The Small Business Administration, in tandem with the Treasury Department, released guidance Thursday intended to halt large companies’ access to small-business loans under the Paycheck Protection Program.
The House is set to vote Thursday on boosting PPP funds by $320 billion and also approved a House Rules Committee plan to set up a select subcommittee to oversee how those PPP funds are distributed.
Sen. Ben Cardin, D-Md., said on an early Thursday afternoon webcast held by the American Council for Capital Formation that the new PPP funds “will be available as early as tomorrow.”
The PPP loans, of which 1.6 million were given “during the first tranche” of the program, Cardin said, are meant to “keep workforces at small businesses together during this pandemic so that people are employed, but more importantly, for our economy, that a small business has its workforce together and ready to respond when this virus is under control.”
In just-released frequently asked questions guidance, which updates earlier guidance, the SBA states in Q&A No. 31 that “it is unlikely that a public company with substantial market value and access to capital markets will be able to make the required [loan] certification in good faith, and such a company should be prepared to demonstrate to SBA, upon request, the basis for its certification.”
As to whether businesses owned by large companies with adequate sources of liquidity to support the business’ ongoing operations qualify for a PPP loan, the SBA said that in addition to reviewing “applicable affiliation rules” … all borrowers must assess their economic need for a PPP loan under the standard established by the CARES Act and the PPP regulations at the time of the loan application.”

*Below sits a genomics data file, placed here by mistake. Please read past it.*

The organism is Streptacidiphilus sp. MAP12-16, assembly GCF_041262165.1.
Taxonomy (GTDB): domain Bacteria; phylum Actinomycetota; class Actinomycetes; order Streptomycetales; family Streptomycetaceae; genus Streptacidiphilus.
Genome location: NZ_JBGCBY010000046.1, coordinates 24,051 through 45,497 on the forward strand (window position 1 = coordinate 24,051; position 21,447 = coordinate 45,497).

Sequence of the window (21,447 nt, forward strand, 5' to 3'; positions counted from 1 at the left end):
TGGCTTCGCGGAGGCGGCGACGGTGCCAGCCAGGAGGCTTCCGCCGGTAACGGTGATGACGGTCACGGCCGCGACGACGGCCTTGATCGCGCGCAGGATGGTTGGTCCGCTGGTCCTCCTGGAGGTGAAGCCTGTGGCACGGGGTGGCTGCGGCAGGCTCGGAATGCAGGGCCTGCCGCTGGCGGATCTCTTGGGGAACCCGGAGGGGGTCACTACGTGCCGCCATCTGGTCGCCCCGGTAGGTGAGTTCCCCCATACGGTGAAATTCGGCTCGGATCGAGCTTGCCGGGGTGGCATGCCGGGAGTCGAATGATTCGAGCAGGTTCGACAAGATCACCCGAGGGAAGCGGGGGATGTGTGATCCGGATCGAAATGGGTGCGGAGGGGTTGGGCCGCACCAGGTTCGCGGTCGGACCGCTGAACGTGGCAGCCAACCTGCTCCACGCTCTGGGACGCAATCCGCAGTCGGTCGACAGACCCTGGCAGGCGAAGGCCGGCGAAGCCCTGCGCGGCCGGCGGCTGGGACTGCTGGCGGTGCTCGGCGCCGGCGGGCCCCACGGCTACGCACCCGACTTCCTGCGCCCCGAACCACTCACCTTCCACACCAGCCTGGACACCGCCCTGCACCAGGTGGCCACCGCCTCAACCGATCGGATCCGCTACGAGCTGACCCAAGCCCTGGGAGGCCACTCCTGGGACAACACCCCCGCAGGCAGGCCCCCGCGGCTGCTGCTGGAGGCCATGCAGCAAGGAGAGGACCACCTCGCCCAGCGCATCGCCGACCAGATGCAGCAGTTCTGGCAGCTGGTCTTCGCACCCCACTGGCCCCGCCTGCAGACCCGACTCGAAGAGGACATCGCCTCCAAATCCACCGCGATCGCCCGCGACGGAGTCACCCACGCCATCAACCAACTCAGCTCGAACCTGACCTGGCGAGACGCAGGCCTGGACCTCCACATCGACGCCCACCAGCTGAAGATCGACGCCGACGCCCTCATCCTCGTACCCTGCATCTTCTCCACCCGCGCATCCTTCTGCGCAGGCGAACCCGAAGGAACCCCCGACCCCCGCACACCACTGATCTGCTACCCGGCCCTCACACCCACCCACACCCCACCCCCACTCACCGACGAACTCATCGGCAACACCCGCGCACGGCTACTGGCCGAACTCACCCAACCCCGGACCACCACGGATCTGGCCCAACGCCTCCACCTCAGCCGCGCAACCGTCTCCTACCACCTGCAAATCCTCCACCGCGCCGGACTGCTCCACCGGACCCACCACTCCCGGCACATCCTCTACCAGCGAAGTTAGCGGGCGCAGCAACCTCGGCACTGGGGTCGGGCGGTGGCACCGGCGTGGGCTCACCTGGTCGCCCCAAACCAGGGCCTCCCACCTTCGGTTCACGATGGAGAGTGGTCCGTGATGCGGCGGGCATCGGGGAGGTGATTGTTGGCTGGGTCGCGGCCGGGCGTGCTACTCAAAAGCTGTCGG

While the Coronavirus Aid, Relief and Economic Security Act “suspends the ordinary requirement that borrowers must be unable to obtain credit elsewhere …, borrowers still must certify in good faith that their PPP loan request is necessary,” SBA said.
“Specifically, before submitting a PPP application, all borrowers should review carefully the required certification that ‘[c]urrent economic uncertainty makes this loan request necessary to support the ongoing operations of the Applicant.’”
Lenders may also rely on a borrower’s certification regarding the necessity of the loan request, SBA said. “Any borrower that applied for a PPP loan prior to the issuance of this guidance and repays the loan in full by May 7, 2020 will be deemed by SBA to have made the required certification in good faith.”
— Check out House to Vote in Person Today on Loan Funding on ThinkAdvisor.